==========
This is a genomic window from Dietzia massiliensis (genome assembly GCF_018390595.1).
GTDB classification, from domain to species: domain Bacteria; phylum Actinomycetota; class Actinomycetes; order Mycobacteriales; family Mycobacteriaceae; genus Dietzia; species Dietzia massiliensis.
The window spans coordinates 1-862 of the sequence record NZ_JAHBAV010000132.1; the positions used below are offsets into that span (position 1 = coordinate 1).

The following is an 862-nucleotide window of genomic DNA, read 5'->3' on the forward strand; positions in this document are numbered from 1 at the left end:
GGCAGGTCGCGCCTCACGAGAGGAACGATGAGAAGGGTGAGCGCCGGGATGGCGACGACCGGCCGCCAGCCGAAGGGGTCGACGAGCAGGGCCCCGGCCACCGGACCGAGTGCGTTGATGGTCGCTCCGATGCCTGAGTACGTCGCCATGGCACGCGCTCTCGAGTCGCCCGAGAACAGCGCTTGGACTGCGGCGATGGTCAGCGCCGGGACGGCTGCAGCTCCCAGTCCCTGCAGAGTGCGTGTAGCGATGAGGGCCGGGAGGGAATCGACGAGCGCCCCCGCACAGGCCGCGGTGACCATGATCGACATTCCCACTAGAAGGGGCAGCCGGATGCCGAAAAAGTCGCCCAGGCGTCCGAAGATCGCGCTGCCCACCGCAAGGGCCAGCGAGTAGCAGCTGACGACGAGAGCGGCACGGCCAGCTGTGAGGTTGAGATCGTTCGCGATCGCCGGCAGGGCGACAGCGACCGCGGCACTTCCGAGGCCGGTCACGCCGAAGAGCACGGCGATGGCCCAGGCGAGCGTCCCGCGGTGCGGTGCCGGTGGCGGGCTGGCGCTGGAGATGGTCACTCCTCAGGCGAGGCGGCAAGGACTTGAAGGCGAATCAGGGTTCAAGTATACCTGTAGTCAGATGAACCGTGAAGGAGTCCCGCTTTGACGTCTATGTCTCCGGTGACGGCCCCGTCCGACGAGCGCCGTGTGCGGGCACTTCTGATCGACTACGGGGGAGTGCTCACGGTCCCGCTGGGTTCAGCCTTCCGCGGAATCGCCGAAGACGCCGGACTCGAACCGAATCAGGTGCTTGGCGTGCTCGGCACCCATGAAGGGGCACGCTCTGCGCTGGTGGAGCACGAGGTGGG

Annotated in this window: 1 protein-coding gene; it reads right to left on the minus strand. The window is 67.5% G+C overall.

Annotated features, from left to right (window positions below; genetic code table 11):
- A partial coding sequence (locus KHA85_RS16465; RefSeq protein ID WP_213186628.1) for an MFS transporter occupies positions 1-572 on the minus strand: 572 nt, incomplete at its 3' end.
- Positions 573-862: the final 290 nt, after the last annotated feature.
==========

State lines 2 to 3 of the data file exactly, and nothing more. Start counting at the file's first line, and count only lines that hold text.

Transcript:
GTDB classification, from domain to species: domain Bacteria; phylum Actinomycetota; class Actinomycetes; order Mycobacteriales; family Mycobacteriaceae; genus Dietzia; species Dietzia massiliensis.
The window spans coordinates 1-862 of the sequence record NZ_JAHBAV010000132.1; the positions used below are offsets into that span (position 1 = coordinate 1).